Wall of Shame

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The Berlin Wall seen from the western side in the 1980s, with memorials to known and unknown victims

"Wall of Shame" (German: Schandmauer) is a phrase that is most commonly associated with the Berlin Wall.[1] In this sense the phrase was coined by Willy Brandt and it was used by the government of West Berlin, and later popularized in the English-speaking world and elsewhere from the early 1960s. Inspired by its usage in reference to the Berlin Wall the term has later been applied to a wide range of uses.

The term "Wall of Shame" can be applied to many things, including physical barriers (walls, fences, etc.) serving non-honourable or disputed separation purposes (like the Berlin Wall), physical and virtual bulletin boards listing names or images for purposes of shaming, and even lists in print (i.e. walls of text w. names of people, companies, etc., - listed for purpose of shaming, or as record of embarrassment).
The two concepts "Hall of Fame" and "Hall of Shame" are, in sense of application scope, an antonym pair.
A "Wall of Shame" can be a significant part in the building of a "Hall of Shame", though, more often, a "Wall of Shame" is a monument in its own right (i.e. a wall not having been erected as part of any "Hall of Shame" endeavour).

More recently the term has been used in reference to the Mexico–United States barrier[2], the Egypt–Gaza barrier[3] and the Israeli West Bank barrier.[4]

Applied to Japanese culture[edit]

The earliest use may have been by Ruth Benedict and other anthropologists discussing the honor shame culture of Japan.

This phrase, a translation of a Japanese phrase, has been used by anthropologists including Ruth Benedict in her influential 1948 book, The Chrysanthemum and the Sword, to discuss the shame-honor culture of Japan.[5]

Applied to the Berlin Wall[edit]

Willy Brandt coined the term Wall of Shame in reference to the Berlin Wall

The term was used by the government of West Berlin to refer to the Berlin Wall, which surrounded West Berlin and separated it from East Berlin and the GDR. In 1961 the government of East Germany named the erected wall as the "Anti-Fascist Protection Wall", a part of the inner German border; many Berliners, however, called it "Schandmauer" ("Wall of Shame"). The term was coined by governing mayor Willy Brandt.[6] Outside Germany it first appeared as "Wall of Shame" in a cover story published by Time Magazine in 1962,[7] and President of the United States John F. Kennedy used the term in his Annual Message to the US Congress on the State of the Union, January 14, 1963.[8]

The Berlin Wall was referred to as the "Wall of Shame" in many more recent notable works, such as:

Other uses[edit]

  • In 1998, UNIFEM organized a photo exhibit at the United Nations that contrasted a "wall of shame", focusing on women's plight and suffering, with a "wall of hope" showcasing initiatives to end violence against women.[12]
  • An academic paper by M. Lachance (York University) talks about the Quebec "wall of shame".[13]
  • Peru's Wall of Shame, a ten-foot high wall separating San Juan de Miraflores and Surco outside Lima.[14][15]
  • A moniker used to describe the 2016 separation wall around the Ain al-Hilweh camp in Lebanon, intended to separate the local Palestinian-Lebanese population from the surrounding society[16]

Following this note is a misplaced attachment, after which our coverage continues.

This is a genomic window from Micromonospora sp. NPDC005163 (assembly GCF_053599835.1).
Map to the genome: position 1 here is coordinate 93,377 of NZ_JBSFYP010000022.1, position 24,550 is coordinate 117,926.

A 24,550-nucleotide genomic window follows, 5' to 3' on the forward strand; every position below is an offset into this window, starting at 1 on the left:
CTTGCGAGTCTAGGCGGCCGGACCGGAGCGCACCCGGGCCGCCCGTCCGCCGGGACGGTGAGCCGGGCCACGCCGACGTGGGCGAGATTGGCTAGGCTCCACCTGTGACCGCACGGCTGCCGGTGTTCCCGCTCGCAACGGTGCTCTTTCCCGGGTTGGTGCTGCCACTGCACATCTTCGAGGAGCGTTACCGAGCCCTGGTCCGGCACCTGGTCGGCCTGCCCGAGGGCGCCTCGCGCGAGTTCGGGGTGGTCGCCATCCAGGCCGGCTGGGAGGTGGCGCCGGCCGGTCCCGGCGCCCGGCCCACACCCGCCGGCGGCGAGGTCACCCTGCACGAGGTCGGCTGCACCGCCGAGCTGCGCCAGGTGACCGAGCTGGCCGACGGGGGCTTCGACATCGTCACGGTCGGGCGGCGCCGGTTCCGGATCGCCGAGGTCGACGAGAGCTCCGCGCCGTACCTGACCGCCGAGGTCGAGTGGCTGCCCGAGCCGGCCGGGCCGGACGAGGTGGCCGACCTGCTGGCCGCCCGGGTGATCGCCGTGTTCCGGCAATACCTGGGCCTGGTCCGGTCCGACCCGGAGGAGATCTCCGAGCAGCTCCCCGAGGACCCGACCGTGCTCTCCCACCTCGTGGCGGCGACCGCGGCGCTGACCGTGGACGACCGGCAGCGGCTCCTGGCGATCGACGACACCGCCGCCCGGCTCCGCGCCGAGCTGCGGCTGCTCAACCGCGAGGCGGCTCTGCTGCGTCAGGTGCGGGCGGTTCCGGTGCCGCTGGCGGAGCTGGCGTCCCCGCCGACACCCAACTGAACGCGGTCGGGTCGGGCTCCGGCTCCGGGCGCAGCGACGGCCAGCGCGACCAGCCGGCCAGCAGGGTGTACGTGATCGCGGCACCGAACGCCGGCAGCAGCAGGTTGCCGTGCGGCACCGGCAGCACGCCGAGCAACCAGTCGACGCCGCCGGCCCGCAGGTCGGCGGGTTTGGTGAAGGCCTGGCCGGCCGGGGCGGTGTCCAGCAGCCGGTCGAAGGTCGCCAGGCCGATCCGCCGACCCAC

1. ^ Udo Greinacher, The Wall of Shame: The Berlin Wall, University of California, Berkeley, 1991
  2. ^ http://www.aljazeera.com/programmes/general/2007/11/2008525184011488706.html
  3. ^ http://articles.latimes.com/2009/dec/21/world/la-fg-egypt-wall21-2009dec21
  4. ^ https://www.un.org/press/en/2003/ga10216.doc.htm
  6. ^ Julia Sonnevend (2016): Stories Without Borders: The Berlin Wall and the Making of a Global Iconic Event, p. 47, Oxford University Press, ISBN 9780190604325
  7. ^ "CNN Cold War - First Draft: Title". Archived from the original on May 2, 2006.
  8. ^ Gerhard Peters and John T. Woolley (January 14, 1963). "John F. Kennedy: "Annual Message to the Congress on the State of the Union."". The American Presidency Project. The American Presidency Project. Retrieved 26 September 2013.
  9. ^ Journal of Democracy 10.2 (1999) 105-112[permanent dead link]
  10. ^ "Archived copy" (PDF). Archived from the original (PDF) on 2006-09-25. Retrieved 2006-05-06.CS1 maint: Archived copy as title (link)
  11. ^ "Archived copy" (PDF). Archived from the original (PDF) on 2011-07-19. Retrieved 2006-05-06.CS1 maint: Archived copy as title (link)
  12. ^ Spindel, Cheywa; Levy, Elisa; Connor, Melissa (2000). Judd, Karen (ed.). With an End in Sight: Strategies from the UNIFEM Trust Fund to Eliminate Violence Against Women (PDF). The United Nations Development Fund for Women. ISBN 0-9679502-9-5. Retrieved 2010-12-07.
  13. ^ M. Lachance (York University): "Geographies of protests: spatialities of social movements activities" (2003) [1]
  14. ^ Mervin, John (October 9, 2015). "In Peru water is a high price for Lima's poor". BBC. Retrieved October 21, 2016. At the very top of the hill, is the final insult that Lima adds to the injurious effects of poverty: a wall, ten feet high, garlanded with razor wire. ... They call it the Wall of Shame.
  15. ^ Robinson, Julian (December 22, 2015). "Peru's ten-foot high Wall Of Shame topped with razor wire which divides the rich and poor to stop the less well-off stealing from the wealthy". The Daily Mail. Retrieved October 21, 2016.
  16. ^ Arab, The New. "Lebanon begins building 'security wall' around Palestinian refugee camp".